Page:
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Tertulia | Race and Caste in Latin America, India, and the USA: A Global Conversation
February 2, 2021 @ 12:00 pm - 1:30 pm
Join us for a LAIS Tertulia in the Time of COVID, 2020-2021!
In her widely acclaimed book Caste: The Origins of our Discontents, Isabel Wilkerson complicates the category of race, as it is commonly understood in the US, by bringing caste to the fore. She discusses the “caste” historical experience of the US in light of those in Nazi Germany and India. Insofar as the term “caste” was first introduced in India by the Portuguese at a time when the Spanish and Portuguese empires had a global colonial reach, Wilkerson’s book provides a perfect pretext for the Program in Latin American and Iberian Studies (LAIS) to launch a global conversation. In this roundtable, UCSB faculty from Black Studies, History, and LAIS specialized in the US, India, and Latin America discuss their take on caste, race, and Isabel Wilkerson.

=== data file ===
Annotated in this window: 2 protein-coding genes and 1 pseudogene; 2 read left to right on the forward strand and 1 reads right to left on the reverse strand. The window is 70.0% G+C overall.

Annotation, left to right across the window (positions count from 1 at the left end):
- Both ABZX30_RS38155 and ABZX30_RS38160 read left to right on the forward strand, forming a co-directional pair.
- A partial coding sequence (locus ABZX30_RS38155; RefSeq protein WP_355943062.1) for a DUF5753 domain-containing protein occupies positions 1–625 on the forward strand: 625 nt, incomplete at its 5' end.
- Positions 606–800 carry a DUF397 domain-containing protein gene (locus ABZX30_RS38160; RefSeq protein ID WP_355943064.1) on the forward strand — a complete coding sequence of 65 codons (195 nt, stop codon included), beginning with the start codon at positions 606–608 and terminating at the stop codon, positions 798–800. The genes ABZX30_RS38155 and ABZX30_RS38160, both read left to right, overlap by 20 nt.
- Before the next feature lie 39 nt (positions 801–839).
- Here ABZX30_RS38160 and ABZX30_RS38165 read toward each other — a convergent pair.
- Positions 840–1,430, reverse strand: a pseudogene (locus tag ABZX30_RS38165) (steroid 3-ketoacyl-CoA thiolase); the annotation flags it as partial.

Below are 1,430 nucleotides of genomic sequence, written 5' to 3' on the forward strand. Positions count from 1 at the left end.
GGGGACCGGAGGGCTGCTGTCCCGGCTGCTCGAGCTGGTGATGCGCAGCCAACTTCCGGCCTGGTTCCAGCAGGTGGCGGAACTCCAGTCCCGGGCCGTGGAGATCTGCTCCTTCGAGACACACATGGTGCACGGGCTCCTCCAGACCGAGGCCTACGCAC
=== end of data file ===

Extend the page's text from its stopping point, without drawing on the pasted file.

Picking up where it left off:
Speakers (UC Santa Barbara)
Utathya Chattopadhyaya is Assistant Professor of History at the University of California, Santa Barbara. He specializes in the history of modern South Asia, British imperialism, and agrarian commodities in global markets. His essays have appeared in A Cultural History of Western Empires, the South African Historical Journal, Historical Reflections, English Language Notes, and the edited volume Animalia: An Anti-Imperial Bestiary for our Times. He is currently working on a monograph on cannabis and empire in British India.
Cecilia Méndez is a Peruvian historian specialized in the social and political history of the Andean region.She is the director of the Latin American and Iberian Studies Program at UC Santa Barbara and an Associated Professor in History. Her work calls the attention on the importance of late eighteenth-century, and nineteenth-century political developments in shaping modern conceptions nationhood, citizenship, and “race.”
Terrance Wooten is an Assistant Professor in Black Studies. He is currently working on his first book manuscript, “Lurking in the Shadows of Home: Homelessness, Carcerality, and the Figure of the Sex Offender,” which examines how those who have been designated “sex offenders” and are homeless in the Maryland/DC area are managed and regulated through social policies, sex offender registries, and urban and architectural design. His scholarly interests are located at the intersections of Black studies, gender and sexuality studies, studies of poverty and homelessness, and carceral studies.
Join us: bit.ly/LAISTertulia
(Zoom ID: 840 6161 2112)